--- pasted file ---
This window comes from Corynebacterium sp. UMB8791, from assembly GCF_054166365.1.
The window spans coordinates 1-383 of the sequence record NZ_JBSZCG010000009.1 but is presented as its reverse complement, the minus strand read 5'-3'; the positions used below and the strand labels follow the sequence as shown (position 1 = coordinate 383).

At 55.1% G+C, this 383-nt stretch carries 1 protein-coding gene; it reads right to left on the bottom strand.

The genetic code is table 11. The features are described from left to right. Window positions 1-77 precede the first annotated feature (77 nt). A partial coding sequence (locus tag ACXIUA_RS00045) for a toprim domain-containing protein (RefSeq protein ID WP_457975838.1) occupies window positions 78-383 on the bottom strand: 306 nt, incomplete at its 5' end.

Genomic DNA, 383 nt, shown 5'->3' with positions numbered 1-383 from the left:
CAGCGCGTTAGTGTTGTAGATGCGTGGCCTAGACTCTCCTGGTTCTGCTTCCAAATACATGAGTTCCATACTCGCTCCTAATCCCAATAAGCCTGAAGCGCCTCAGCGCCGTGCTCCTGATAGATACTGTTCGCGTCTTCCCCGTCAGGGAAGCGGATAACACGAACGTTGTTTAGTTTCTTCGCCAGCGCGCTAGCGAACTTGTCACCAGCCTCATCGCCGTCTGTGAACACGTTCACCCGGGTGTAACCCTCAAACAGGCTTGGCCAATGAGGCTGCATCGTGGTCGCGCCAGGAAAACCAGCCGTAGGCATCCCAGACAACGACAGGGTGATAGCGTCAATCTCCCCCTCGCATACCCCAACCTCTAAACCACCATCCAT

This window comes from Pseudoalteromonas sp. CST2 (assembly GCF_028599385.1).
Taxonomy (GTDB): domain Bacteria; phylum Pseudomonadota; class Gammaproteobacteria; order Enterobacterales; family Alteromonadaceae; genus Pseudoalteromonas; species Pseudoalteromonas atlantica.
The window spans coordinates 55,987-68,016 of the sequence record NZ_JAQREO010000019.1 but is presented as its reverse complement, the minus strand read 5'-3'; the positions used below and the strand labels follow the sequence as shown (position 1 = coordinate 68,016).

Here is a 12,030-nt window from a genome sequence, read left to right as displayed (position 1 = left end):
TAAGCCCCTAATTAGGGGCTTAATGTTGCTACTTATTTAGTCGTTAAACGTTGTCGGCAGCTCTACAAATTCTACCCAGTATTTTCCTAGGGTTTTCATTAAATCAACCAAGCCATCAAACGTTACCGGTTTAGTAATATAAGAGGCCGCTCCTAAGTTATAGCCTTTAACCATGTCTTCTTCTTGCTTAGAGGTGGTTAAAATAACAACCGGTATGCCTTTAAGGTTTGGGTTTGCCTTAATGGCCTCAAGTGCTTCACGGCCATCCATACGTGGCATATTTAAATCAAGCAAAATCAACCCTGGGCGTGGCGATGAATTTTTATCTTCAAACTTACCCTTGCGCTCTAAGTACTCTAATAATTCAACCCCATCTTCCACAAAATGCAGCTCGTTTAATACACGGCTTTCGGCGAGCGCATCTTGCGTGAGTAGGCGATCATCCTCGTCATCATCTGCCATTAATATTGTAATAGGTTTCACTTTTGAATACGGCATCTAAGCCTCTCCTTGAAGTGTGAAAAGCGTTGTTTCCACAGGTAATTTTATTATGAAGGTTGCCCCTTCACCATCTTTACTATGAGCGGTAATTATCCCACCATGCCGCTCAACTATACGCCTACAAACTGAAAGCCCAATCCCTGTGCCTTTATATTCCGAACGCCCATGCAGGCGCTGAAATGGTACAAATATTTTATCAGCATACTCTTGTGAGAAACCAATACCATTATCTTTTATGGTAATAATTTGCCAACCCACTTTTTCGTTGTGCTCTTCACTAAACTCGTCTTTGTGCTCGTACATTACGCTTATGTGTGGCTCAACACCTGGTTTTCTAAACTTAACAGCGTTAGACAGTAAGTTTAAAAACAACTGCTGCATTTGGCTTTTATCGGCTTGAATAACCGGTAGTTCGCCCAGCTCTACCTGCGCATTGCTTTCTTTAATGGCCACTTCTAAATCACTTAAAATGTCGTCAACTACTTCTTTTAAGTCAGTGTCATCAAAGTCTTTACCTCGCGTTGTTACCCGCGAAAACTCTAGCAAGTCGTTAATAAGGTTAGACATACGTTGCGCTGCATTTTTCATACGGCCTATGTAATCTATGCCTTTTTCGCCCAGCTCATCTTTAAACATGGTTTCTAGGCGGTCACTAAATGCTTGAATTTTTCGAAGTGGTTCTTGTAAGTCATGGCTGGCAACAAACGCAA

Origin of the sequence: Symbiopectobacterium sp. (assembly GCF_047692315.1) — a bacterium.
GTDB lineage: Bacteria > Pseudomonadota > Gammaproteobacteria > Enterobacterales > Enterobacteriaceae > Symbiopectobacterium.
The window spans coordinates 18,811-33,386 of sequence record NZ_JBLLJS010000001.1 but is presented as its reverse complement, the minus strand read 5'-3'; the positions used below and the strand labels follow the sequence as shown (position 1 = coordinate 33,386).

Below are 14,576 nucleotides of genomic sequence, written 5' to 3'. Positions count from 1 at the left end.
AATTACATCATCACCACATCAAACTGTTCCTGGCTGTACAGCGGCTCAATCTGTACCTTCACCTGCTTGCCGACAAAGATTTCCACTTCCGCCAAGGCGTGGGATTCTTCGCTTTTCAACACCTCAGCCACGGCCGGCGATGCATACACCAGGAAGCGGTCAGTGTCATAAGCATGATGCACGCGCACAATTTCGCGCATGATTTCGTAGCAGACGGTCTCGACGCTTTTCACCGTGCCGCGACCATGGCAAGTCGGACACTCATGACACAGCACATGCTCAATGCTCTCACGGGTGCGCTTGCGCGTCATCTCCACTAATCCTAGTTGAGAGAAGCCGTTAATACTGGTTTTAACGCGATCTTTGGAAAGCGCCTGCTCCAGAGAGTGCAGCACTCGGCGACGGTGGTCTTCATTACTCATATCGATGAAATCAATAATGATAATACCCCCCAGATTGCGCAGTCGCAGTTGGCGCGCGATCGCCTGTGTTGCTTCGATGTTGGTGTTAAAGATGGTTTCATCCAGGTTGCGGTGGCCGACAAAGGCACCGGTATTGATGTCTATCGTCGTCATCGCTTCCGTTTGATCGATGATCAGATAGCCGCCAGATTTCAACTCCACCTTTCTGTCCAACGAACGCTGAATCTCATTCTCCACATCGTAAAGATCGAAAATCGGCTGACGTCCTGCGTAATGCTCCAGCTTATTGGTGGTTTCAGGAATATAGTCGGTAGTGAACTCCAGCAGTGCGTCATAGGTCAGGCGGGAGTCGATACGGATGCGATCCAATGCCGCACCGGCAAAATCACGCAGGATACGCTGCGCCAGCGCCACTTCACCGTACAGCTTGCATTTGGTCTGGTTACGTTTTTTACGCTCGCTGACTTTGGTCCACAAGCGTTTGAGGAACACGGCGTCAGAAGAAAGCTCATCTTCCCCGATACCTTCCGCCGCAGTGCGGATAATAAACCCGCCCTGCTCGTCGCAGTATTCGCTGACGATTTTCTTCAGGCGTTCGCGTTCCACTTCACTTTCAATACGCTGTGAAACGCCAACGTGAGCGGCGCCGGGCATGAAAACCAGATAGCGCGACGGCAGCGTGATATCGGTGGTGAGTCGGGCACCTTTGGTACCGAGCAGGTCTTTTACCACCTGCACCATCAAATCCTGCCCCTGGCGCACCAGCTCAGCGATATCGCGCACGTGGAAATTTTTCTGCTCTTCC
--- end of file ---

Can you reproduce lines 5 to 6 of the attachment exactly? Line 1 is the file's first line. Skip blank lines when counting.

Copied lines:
Genomic DNA, 383 nt, shown 5'->3' with positions numbered 1-383 from the left:
CAGCGCGTTAGTGTTGTAGATGCGTGGCCTAGACTCTCCTGGTTCTGCTTCCAAATACATGAGTTCCATACTCGCTCCTAATCCCAATAAGCCTGAAGCGCCTCAGCGCCGTGCTCCTGATAGATACTGTTCGCGTCTTCCCCGTCAGGGAAGCGGATAACACGAACGTTGTTTAGTTTCTTCGCCAGCGCGCTAGCGAACTTGTCACCAGCCTCATCGCCGTCTGTGAACACGTTCACCCGGGTGTAACCCTCAAACAGGCTTGGCCAATGAGGCTGCATCGTGGTCGCGCCAGGAAAACCAGCCGTAGGCATCCCAGACAACGACAGGGTGATAGCGTCAATCTCCCCCTCGCATACCCCAACCTCTAAACCACCATCCAT